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Idiot's Guide to the 'Bourne' Movies

The Bourne Legacy
Universal

The cinematic odyssey of amnesiatic CIA assassin Jason Bourne left a trail of bodies, property damage and wrecked cars, but there's apparently still more carnage to be mined from this franchise in this week's "The Bourne Legacy."

Picking up after (and sometimes during) the previous three movies, "Legacy" presents a new agent named Aaron Cross dealing with government duplicity as many, many bullets are fired at him, seemingly at all times. As Jeremy Renner inherits the Bourne mantle, we look back at his predecessor to help you catch up. It might be difficult, though — Matt Damon can run really fast.

'The Bourne Identity' (2002)

The Bourne Identity
Universal

The inaugural entry in this cinematic legacy begins with our hero (Matt Damon) doing the dead man's float in the middle of the Mediterranean when he's caught by some fishermen. Rather than winding up in a yellow Gorton's box at your local supermarket, the unconscious man wakes up, violent and disoriented, totally unaware of who he is or why he was found in the water with bullets in his back.

He follows his only clue, the number to a safety deposit box in a laser pointer embedded in his skin (what happened to writing something on the back of your hand?), which leads him to a Swiss bank. In the box he finds a smorgasbord of passports and IDs with the name "Jason Bourne" along with piles of cold hard cash and a couple of pistols. Given that the night prior he put a couple ofcops trying to arrest him in the hospital, he starts to get the picture that his Bourne persona might not be the most mellow fella.

Bourne seeks safe haven at the U.S. consulate but he's nearly captured by The Man again and flees, offering high-strung Marie Kreutz (Franka Potente) twenty grand to give him a lift to Paris. During their drive, the nervous blabbermouth ginger girl gets Bourne to open up about his predicament and he confides that she may be his only friend in the world. Aw!

We then abruptly cut to CIA headquarters in Langley, VA — possibly the most photographed-from-a-helicopter location in spy movie history — where we meet Alexander Conklin (Chris Cooper), head of the ominously-named Treadstone program that honed Bourne into the lethal instrument of death that he is. Turns out Conklin had sent Bourne to assassinate a pain in the ass African dictator named Wombosi (Adewale Akinnuoye-Agbaje), and now that his agent is suddenly back on the grid he wants him eliminated.

Thus, the movie introduces its coolest feature: Assets. These "assets" are dangerous dudes the CIA just sends a text message to and, whether they're giving their daughter a piano lesson or whatever, they drop everything, grab their guns and get to work. In this case there are three assets activated; the first attacks Bourne in his Paris apartment, only to be subdued by the born-again killer. Marie freaks because the guy had a picture of her on him, too — revealing that she's as much a target as Bourne.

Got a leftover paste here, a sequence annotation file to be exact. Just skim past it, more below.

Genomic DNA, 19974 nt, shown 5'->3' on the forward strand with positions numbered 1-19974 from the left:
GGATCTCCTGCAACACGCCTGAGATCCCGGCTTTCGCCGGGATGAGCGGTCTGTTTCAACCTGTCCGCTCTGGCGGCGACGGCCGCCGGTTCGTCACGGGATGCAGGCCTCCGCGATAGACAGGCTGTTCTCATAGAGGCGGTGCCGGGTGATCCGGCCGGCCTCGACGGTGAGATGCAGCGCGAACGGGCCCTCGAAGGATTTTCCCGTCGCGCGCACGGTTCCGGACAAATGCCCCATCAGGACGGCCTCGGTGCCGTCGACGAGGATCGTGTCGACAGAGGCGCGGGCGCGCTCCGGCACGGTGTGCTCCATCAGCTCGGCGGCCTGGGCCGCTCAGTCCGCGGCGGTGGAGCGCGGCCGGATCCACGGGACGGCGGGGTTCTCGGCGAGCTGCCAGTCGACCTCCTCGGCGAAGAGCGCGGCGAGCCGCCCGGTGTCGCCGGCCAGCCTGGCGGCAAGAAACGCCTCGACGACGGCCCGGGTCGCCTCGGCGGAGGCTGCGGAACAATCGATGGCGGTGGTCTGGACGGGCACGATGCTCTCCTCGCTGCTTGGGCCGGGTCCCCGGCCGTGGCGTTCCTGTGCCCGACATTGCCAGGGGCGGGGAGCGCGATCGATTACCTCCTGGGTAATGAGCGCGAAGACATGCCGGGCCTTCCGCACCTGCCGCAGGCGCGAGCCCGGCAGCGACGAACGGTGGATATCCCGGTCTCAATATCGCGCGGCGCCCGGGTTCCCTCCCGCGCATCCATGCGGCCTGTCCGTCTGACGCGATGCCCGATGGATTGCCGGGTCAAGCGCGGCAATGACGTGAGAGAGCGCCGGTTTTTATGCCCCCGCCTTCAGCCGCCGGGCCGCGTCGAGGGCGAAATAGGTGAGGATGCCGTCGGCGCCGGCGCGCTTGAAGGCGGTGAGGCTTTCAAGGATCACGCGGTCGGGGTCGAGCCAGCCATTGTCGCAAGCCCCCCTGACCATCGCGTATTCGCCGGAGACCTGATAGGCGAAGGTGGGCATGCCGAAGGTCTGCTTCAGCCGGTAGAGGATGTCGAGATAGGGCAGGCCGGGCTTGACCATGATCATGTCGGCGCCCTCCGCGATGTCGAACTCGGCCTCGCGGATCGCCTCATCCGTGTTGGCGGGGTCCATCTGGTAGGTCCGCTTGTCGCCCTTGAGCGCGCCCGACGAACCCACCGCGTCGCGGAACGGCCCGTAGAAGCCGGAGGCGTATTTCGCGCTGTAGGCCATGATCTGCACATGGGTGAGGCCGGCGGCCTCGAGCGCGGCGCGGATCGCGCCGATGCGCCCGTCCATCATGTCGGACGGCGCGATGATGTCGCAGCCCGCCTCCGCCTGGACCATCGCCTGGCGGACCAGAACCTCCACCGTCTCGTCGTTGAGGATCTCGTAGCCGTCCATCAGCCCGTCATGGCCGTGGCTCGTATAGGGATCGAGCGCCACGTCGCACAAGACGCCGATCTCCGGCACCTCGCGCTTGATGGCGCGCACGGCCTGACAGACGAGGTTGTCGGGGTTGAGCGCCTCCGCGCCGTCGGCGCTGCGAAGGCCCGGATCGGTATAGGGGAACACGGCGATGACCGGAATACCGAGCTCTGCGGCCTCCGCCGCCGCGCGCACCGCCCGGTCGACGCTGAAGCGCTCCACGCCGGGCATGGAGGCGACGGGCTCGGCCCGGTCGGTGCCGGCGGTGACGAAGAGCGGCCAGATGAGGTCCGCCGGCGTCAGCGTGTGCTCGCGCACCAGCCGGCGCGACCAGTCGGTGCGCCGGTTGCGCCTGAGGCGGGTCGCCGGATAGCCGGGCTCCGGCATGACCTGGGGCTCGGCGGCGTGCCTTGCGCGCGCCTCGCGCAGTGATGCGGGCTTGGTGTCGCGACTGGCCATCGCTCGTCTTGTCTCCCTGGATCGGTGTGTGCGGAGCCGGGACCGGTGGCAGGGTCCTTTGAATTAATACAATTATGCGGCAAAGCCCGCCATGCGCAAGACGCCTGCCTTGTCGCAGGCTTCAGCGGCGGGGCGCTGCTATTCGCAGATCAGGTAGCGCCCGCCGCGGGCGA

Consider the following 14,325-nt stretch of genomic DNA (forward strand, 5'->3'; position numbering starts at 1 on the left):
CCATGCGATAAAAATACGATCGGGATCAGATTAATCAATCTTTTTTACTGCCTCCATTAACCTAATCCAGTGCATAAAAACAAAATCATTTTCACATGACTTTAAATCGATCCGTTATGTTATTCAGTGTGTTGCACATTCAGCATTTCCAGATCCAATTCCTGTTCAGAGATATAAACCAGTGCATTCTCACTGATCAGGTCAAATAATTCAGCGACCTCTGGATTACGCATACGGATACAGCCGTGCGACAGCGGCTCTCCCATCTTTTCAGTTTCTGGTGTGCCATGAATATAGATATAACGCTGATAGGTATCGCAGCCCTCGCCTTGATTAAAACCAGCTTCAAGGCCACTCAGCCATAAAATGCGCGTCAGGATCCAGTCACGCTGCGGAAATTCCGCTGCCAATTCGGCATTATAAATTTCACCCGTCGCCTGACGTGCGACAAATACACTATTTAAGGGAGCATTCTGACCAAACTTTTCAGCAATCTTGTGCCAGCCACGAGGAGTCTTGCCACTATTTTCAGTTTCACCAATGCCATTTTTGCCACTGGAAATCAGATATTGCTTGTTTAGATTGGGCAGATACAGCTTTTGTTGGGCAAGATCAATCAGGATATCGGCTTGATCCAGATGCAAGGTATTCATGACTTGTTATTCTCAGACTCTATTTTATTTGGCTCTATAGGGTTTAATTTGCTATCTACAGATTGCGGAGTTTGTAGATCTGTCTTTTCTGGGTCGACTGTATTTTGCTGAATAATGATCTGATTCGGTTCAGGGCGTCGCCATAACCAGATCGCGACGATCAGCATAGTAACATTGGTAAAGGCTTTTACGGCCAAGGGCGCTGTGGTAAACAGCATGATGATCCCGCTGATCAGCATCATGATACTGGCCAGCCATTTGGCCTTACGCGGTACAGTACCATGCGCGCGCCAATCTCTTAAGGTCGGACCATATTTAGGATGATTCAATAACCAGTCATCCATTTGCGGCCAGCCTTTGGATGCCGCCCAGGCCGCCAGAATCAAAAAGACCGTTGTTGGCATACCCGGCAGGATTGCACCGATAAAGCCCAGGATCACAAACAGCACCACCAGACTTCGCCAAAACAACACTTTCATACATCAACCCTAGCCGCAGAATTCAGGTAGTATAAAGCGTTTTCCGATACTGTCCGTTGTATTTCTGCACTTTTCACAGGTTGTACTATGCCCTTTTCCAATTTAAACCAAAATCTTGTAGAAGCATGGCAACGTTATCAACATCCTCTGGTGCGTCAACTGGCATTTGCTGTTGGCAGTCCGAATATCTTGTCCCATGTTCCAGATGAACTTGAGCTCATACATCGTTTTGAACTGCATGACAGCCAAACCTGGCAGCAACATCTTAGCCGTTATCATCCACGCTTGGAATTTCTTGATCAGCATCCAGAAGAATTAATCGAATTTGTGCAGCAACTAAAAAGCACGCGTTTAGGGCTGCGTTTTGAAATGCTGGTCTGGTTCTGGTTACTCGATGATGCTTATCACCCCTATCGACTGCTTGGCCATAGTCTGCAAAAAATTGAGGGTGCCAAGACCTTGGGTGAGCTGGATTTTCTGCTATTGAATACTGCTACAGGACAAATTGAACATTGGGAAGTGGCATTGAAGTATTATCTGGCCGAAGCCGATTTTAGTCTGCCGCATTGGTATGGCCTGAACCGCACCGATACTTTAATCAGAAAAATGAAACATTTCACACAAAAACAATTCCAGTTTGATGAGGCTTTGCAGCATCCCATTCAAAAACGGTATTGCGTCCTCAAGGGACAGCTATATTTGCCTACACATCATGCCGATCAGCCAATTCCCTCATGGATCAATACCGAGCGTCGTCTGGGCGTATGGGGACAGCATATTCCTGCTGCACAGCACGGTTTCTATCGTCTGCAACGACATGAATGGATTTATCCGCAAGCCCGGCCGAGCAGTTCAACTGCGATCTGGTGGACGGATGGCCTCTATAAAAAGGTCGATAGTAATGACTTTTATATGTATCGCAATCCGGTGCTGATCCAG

A second asset, code-named "The Professor" (Clive Owen), dispatches Wombosi before Bourne can talk to him, and somewhere during the course of a crazy car chase through the streets of Paris that disregards innocent bystanders and the laws of physics, our hero decides he doesn't want to be the government hit man he once was. Good for you, Jason!

Bourne and Marie attempt to hide out at her stepbrother's place in the country, but The Professor tracks them down. Bourne takes him out in a field, and before the asset dies we learn he's also a noted Treadstone alumni, with his final words to Bourne being, "Look at us. Look at what they make you give."

Marie flees with Bourne's dough while Bourne travels back to the Paris Treadstone safe house run by Ryan Reynolds … er, Nicky Parsons (Julia Stiles), where he confronts Conklin. Bourne learns that he himself had planned the whole Wombosi assassination but had chickened out once kids were involved; he then got shot by his intended target and fell into the drink to be caught by the Gorton's fishermen. Bourne warns Conklin not to go after him any more … or else!

From here, Bourne takes out a bunch of armed dudes for no reason other than one last adrenaline rush for eager ticket buyers while Conklin gets his from the third asset, as ordered by his superior, Deputy Director Ward Abbott (Brian Cox).

In the end, Bourne finds Marie in Greece running a scooter shop on his dime and, rather than chastising her for making such a lousy investment, they embrace and live happily ever after … FOREVER!

'The Bourne Supremacy' (2004)

The Bourne Supremacy
Universal

Okay, remember what we just said about Bourne and Marie living happily ever after? Not so much.

We find the two lovebirds two years later scrounging an existence in some mudhole in Goa, India, where Bourne is trying to piece together his past life through the magic of nightmares. These nightly occurrences have turned him all PTSD, with the only things keeping him sane being Maria and robotically precise marathon runs along the beach.

Meanwhile, CIA Deputy Director Pamela Landy (Joan Allen) has staged a mole hunt operation, but instead of smoking out the traitor, a Russian agent named Kirill (Karl Urban), who looks just like Dr. McCoy from "Star Trek," kills everybody, takes a bunch of money … and leaves Bourne's fingerprints behind. Oooh...